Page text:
The first thing I looked at was the apps available for both Android and IOS devices. I currently have an iPad and a GS4 so need to have both options available to me. I was not disappointed. The IOS apps that are available include the Qfile HD, Qmobile and Vmobile. All three apps are free and allow users to access content from their IOS devices. The Qfile HD app allows you to browse and manage files stored on the TurboNAS whilst the Qmobile app allows users to access their multimedia content stored on the NAS remotely. The Vmobile app allows users that are using the NAS as a surveillance system to remotely access the camera feeds from their IOS device. Android users have a slightly bigger range of apps to choose from but they also include Qfile, Qmobile, Vmobile. Also available are: Qmanger for monitoring and managing the TurboNAS itself, Qget to schedule download tasks on the NAS via the download station (more on that later!), Qmusic to stream your music collection stored on the NAS to the device and Qremote that allows you to control the TurboNAS when you have it connected to your TV via the built-in HDMI port at the back of the NAS. Once I had installed all of these apps I was ready to begin.


My first concern once I had the NAS setup was the feature of saving content made on the iPad directly to the NAS. I chose to use a Keynote presentation that I had been working on but this process also works for all of the other apps that allow you to “open in”. From the main Keynote page I selected the share button in the top left hand corner. It then gave me the option to “Open in another App” I selected this option, chose the presentation and then chose the format that I wanted to open the document  as. I was then give the apps that I have on the iPad that could be used to open the document. KeynoteI had already downloaded the QFile HD app from the App Store and selected it from the list of apps provided. I then was given a choice of either : saving the document to the download folder or uploading to the NAS now. I selected the latter of the two options and within 10 seconds it was sat in my Home folder on the NAS. For me this is potentially a game changer. If at school I can get the children to save their work from the class set of iPads into a folder on the NAS which I can then access or more importantly allow them to access, even from home, the work that we do on the iPads starts to become more effective. It becomes usable.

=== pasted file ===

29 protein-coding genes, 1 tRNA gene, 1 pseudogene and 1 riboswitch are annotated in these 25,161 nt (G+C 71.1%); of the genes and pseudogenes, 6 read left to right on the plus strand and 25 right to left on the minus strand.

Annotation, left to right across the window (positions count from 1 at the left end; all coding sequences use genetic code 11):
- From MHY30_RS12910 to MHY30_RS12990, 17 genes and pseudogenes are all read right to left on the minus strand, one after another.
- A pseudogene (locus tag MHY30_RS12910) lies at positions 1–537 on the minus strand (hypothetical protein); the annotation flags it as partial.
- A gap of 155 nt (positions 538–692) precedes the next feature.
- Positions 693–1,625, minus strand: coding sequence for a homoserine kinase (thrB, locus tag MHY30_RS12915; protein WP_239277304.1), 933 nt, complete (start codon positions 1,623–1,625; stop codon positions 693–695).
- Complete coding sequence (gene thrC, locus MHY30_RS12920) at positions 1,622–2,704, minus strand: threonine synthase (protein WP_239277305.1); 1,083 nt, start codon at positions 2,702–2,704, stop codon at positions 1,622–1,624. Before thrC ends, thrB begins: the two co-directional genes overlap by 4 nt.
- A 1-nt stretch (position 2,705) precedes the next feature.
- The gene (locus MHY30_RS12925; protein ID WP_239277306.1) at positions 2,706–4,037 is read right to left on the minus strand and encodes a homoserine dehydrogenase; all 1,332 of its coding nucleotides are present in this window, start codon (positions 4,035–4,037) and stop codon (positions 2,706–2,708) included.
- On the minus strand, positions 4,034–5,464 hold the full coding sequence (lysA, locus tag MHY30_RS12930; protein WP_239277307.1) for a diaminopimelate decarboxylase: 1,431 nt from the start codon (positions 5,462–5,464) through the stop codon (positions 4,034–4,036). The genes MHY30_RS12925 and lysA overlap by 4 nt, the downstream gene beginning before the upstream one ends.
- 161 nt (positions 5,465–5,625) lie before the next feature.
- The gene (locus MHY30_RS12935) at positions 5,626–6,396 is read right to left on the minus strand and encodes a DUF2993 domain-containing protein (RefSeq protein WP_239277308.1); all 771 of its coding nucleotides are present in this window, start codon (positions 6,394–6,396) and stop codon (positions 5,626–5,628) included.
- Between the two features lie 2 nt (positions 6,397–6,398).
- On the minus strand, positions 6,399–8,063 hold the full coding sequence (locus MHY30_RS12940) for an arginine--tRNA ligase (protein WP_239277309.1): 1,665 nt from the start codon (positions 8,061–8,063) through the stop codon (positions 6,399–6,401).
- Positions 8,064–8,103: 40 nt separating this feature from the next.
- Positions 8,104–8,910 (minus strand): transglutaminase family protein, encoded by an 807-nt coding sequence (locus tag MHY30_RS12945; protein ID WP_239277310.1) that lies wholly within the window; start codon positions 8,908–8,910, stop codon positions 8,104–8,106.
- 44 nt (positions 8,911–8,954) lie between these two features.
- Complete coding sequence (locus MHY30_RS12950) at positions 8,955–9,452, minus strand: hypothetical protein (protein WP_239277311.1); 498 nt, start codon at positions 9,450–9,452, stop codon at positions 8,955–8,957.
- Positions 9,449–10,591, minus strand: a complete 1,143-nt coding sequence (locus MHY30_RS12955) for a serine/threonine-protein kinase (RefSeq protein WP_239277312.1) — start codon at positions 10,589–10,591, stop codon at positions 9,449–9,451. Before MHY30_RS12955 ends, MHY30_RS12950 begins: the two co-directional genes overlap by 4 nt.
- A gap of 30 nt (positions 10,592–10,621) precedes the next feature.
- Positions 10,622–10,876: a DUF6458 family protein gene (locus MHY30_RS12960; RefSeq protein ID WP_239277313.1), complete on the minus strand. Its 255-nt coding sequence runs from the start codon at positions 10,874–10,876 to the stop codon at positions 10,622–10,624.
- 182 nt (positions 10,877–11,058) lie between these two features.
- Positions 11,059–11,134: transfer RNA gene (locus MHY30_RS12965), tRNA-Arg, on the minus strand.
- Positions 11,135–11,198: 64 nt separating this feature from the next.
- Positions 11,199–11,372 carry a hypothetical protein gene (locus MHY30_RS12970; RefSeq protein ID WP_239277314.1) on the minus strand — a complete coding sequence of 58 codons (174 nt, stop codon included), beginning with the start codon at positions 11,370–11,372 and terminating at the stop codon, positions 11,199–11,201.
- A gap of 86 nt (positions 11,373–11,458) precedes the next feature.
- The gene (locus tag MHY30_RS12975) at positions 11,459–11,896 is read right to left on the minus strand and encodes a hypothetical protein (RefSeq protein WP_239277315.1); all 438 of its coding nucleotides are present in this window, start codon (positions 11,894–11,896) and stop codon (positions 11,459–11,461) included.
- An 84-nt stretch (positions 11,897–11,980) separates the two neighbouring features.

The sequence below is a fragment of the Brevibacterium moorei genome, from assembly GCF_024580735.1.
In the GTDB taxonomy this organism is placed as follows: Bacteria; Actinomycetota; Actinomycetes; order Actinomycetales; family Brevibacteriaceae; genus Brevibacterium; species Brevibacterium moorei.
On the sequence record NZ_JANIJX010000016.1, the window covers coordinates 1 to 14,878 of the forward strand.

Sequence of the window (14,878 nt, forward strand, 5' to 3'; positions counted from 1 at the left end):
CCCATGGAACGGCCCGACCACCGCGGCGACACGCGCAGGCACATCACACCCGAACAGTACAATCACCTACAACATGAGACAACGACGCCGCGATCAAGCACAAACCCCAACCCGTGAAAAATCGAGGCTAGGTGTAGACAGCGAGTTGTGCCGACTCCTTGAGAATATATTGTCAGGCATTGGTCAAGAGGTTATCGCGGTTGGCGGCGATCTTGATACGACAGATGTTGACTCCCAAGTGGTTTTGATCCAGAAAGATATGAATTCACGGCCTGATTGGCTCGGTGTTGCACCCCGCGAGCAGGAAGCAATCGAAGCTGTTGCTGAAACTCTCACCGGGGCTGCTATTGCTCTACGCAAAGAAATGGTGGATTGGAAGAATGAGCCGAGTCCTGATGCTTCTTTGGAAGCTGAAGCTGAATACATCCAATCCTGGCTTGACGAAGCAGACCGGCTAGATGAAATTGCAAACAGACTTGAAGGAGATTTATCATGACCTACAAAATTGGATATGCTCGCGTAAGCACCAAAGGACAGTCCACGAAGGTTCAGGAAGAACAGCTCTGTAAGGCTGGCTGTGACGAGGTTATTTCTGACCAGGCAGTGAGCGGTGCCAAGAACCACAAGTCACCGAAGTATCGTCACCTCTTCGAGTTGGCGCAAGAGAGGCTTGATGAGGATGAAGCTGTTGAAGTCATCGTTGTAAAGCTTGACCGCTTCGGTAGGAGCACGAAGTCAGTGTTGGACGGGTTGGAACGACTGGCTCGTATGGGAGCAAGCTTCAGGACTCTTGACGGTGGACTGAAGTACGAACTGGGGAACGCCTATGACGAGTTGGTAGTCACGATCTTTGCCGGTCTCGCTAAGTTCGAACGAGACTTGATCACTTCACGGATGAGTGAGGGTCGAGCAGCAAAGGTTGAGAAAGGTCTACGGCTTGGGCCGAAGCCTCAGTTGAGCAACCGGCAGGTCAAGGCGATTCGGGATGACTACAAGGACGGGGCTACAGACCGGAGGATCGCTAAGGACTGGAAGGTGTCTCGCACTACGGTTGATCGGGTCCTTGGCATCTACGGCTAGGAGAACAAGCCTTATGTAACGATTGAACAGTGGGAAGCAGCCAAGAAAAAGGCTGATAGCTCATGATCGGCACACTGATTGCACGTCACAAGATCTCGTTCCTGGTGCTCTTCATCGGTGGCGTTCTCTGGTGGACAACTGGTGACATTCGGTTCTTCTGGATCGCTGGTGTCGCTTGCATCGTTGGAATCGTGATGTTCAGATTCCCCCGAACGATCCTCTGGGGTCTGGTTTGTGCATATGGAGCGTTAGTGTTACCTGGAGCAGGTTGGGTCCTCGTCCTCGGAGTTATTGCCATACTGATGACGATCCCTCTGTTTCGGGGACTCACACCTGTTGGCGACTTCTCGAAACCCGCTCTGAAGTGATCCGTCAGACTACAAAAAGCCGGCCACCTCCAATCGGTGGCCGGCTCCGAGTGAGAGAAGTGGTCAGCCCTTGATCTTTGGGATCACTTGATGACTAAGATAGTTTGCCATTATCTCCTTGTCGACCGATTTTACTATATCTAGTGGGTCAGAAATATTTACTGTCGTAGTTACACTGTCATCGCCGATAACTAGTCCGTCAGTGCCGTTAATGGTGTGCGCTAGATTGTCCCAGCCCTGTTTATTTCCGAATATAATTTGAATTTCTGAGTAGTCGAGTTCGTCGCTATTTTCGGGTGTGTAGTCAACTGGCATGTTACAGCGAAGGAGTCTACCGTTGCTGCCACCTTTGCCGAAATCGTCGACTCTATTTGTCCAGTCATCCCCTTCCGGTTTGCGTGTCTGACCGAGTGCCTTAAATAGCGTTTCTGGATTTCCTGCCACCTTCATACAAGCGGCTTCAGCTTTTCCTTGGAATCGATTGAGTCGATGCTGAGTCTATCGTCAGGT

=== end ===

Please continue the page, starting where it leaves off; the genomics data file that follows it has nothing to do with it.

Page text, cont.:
The possibilities for this clever little box of IT wizardry is endless. The following are a few examples that I have thought up already but there must be hundreds more:  It can be configured as an Itunes server, thus any books or videos that are on there can be accessed by the pupils on the iPads but also with the right restrictions they can also access it at home on their handheld equipment without the need for them to log into their school account. It can be used to host a WordPress site which would mean that a class blog or school blogs could be managed locally. For a small primary school it could potentially be all that is required from an IT point of view. With big enough HDD all data could be stored on it, the school website could be run from it, digital signage can be run from it via an app and that’s not even thinking about it more complicated features like being compatible with most virtualization applications including those from Microsoft (Hyper V) and Windows Server 2012.

I can not wait to take the TurboNAS into school next week and to see what it is really capable of. I will be trialing it with the class set of iPads and streaming multiply videos all at the same time. If you have any specific tests that you would like me to have a go at please leave a comment at the bottom of the page and I will try to complete it before I write the next post in about 2 weeks time.

The last thing that I wanted to mention in this post is regarding the price of the device. For some this may look very restrictive but think about the possibilities. As for me, I honestly think that the price is a true reflection on the work that has gone in to develop the GUI and the apps that make this TS-470 TurboNAS the One Stop Shop for all of your iPad teaching needs.



One thought on “The One Stop Shop for all of your iPad teaching needs, the QNAP TS-470 TurboNAS

  1. Pingback: The One Stop Shop for all of your iPad teaching...